After an hour (or whenever you’re ready to bake), preheat oven to 425° F. Lightly flour a wooden cutting board or counter and remove dough from fridge. Roll out dough into a 12-in. circle. Lay dough over a 9-in. round tart pan and press into sides, removing excess dough from top. (I used an 8-in. tart pan, and used the extra dough to create 4 tartlets.). Cover with aluminum foil or parchment paper and fill with baking beads. (I didn’t have any baking beads, so baked without weighing down crust. It came out fine, the only difference was that bottom puffed up a bit.) Bake for 10-12 minutes. Remove baking beads and foil, and bake for another 5 minutes, until crust is just set and slightly golden.

Finish the Tart: Remove crust from oven for the second time. Lower oven to 375° F. Arrange sliced mozzarella and tomatoes over crust. Season with salt & pepper and drizzle with olive oil. Top with freshly grated Parmesan and minced fresh basil.

Return to oven and bake for another 15 minutes. Rotate pan and use a paper towel to sop off any extra moisture that has formed. Cook for another 15 minutes. Crust will become golden brown and mozzarella with be bubbly and lightly browned. Remove from oven and let rest 5 minutes before serving.

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Have I ever mentioned that my hubby is a picky eater? While he’s gotten much more adventurous since we moved in together 3 years ago, there’s still a number of items I can’t make for him. No tomatoes or bell peppers, unless they’re hidden so he can’t see them. No light vinaigrette in salads (Ranch and honey mustard are his favorites). Squash… not so much. Maybe on the rare occasion when we’re grilling. Polish stuffed cabbage? Hell no.

So what do I do when I want to make dishes using tomatoes (like this Greek Pananella) or another one of the banned items? I try to save them for potlucks with friends, but when that doesn’t pan out, or I get impatient, I call a good friend. K has offered to move in, just so I have someone a little less picky to cook for. Thanks K, but I’ll just invite you over for dinner weekly. 🙂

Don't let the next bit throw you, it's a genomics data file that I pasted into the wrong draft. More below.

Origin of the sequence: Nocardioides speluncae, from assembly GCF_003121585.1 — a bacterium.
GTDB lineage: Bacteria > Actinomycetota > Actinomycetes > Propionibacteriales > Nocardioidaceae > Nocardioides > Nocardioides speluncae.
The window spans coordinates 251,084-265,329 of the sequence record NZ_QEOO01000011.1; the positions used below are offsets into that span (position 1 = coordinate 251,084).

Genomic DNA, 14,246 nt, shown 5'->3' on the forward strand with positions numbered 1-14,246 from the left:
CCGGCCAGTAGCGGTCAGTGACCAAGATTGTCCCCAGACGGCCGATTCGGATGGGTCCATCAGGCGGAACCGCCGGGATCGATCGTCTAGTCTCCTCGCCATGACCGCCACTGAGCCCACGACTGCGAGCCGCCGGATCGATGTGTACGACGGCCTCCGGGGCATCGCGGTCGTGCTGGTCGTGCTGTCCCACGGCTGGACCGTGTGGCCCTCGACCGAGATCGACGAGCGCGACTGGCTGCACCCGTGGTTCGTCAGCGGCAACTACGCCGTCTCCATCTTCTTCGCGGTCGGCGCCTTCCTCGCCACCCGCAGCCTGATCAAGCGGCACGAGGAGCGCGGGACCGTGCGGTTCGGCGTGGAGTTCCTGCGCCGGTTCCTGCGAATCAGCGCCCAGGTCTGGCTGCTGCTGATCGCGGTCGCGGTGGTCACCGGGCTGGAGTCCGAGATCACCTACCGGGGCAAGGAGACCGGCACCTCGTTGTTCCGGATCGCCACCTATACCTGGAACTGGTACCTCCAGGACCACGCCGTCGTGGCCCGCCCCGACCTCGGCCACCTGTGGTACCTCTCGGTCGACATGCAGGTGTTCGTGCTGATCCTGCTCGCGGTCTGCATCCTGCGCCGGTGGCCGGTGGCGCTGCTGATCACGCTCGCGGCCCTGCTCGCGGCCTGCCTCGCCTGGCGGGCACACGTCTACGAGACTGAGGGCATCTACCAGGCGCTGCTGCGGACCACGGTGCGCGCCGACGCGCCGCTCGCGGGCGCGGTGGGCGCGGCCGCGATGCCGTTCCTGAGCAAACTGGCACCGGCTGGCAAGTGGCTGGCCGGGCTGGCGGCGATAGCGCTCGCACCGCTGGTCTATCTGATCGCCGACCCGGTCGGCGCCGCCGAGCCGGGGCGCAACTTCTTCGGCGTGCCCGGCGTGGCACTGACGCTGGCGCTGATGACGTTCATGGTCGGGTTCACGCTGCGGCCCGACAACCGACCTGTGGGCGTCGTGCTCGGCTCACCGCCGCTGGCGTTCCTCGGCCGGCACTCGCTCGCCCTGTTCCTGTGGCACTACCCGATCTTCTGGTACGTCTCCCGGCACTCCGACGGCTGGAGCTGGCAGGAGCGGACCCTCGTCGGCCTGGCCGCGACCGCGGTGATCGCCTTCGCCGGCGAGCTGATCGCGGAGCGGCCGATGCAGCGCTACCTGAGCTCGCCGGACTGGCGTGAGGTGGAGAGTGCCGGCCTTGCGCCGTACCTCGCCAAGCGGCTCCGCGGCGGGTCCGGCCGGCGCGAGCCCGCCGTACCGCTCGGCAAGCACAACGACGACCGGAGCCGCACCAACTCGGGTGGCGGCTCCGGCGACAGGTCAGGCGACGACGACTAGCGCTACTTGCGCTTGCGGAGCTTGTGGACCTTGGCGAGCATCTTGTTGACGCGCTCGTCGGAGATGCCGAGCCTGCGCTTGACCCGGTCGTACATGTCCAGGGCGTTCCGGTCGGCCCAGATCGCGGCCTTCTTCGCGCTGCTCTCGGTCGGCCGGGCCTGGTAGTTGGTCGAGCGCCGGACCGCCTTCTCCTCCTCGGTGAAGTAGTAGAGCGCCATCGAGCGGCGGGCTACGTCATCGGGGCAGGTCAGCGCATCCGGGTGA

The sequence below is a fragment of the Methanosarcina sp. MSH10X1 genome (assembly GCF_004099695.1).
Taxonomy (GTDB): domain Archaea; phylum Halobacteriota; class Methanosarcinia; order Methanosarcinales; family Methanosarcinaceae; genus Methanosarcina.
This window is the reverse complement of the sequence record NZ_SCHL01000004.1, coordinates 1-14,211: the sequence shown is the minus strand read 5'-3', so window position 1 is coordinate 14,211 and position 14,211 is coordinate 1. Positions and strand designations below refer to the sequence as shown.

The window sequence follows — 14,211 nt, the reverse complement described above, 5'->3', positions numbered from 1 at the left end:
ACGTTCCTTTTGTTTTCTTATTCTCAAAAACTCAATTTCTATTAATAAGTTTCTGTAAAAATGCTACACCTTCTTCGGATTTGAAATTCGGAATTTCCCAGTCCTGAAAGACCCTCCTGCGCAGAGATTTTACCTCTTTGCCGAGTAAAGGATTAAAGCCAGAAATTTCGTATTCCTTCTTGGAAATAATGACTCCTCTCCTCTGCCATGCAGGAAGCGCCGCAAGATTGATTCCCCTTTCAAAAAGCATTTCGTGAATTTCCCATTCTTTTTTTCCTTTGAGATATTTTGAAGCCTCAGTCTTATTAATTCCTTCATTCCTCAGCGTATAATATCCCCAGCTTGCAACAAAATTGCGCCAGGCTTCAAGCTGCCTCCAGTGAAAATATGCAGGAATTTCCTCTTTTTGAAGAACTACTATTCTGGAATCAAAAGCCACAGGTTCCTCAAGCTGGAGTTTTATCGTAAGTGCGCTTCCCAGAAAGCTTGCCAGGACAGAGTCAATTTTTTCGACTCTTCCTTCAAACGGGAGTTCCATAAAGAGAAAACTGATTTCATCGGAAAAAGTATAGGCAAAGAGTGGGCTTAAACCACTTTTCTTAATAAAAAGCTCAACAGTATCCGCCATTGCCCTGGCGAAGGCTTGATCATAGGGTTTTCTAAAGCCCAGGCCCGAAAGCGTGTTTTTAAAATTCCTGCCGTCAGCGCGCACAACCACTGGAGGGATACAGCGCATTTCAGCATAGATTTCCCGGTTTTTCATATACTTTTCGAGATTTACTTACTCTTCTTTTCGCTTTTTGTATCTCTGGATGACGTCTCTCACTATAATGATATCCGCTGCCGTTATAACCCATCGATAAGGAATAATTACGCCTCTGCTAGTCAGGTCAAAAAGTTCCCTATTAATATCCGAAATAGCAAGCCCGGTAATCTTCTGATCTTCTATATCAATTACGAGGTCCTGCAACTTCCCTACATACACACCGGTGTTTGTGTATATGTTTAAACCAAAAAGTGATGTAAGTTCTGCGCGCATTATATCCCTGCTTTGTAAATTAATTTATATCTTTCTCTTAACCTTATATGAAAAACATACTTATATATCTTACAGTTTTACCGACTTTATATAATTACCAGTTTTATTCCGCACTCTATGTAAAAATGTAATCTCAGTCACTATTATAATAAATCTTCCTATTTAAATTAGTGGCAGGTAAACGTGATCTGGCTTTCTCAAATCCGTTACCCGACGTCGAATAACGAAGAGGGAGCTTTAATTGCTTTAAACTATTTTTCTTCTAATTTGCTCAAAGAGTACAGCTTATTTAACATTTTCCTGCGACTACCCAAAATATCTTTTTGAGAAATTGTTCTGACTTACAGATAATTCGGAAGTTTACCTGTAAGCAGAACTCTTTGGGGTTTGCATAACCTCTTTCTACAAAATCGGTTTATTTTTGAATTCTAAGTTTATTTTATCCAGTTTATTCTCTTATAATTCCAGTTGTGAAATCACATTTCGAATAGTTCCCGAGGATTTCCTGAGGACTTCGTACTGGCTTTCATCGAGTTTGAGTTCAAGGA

With an invitation to a friend’s secured and all of the ingredients in the house, I gave these roasted tomatoes a whirl. I loved the way roasting the tomatoes made them slightly sweet and super soft. The basil pesto was a burst of flavor. I imagined eating one of these atop a slice of crunchy French bread or making these as a side to a roasted or grilled fish for an extra punch of flavor. The best part? This recipe can easily be adjusted to serve 1 or 12.

Roasted Tomatoes with Pesto

Adapted from Barefoot Contessa How Easy Is That? (p. 179)
also on Food Network

Serves 6

Ingredients:

  • 2 – 2 1/2 lbs. large red tomatoes
  • 3 Tbs. olive oil
  • 2 tsp. dried oregano
  • kosher salt
  • freshly ground black pepper
  • 1/2 c. pesto
  • 1/2 c. freshly grated or shredded Parmesan cheese

Preheat oven to 425.

With the tomato stem facing up, slice tomatoes into 1/2-in. thick slices. Place slices in a single layer on a baking sheet. Brush with olive oil and sprinkle with oregano, kosher salt (~1 tsp.), and pepper. Bake for 10 minutes, until tomatoes are beginning to soften, but still hold their shape.

Remove baking sheet from oven. Top each tomato slice with a bit of pesto (~1/4 – 1/2 tsp. on each) and then sprinkle with Parmesan cheese. Return to the oven for another 7-10 minutes, until Parmesan begins to brown and the tomatoes look softened.

Remove from oven and sprinkle with a little more salt (if desired). Serve hot or at room temperature.

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A month ago, I went to a week-long class for professional development. I was shocked when I arrived on the first day, and was told that they’d be serving us lunch. That’s completely unheard of for most of the professional development courses I am encouraged to attend. What was even more shocking… the food was actually good! No tasteless, unidentifiable entrees that are usually on cafeteria buffet lines (at least where I am), but rather carving stations for ham and turkey, a beautiful salad bar with fresh veggies and berries, pitchers of water flavored by the fresh fruit sitting on top… I couldn’t believe my luck, getting into such a class. I enjoyed great lunches all week, but the star, for me, was the fresh gazpacho I had on the first day.

Ever since, I’ve been craving gazpacho but a little hesitant to make it since I’ve never done so before and didn’t have a tried and true recipe on hand. I tried to satisfy my craving with Greek Panzanella, and then the following week with an improvised Greek salad (diced tomatoes, peppers, and cucumbers with a little Italian dressing over them). However, I was still craving the freshness of the Gazpacho – a light treat for the warming weather. An added bonus – a great way to get in extra veggies.

Never having made Gazpacho, I was hesitant to change Ina’s recipe too much, as I’ve loved everything that I’ve tried of hers. However, I wanted to make this a little healthier by the olive oil (I used extra-virgin olive oil) in half. I also cut the amount of white wine vinegar by half. (Both changes are reflected below) Even with these minor adjustments, the soup was wonderful and super easy to make (what’s not easy about throwing everything into a blender and then refrigerating?).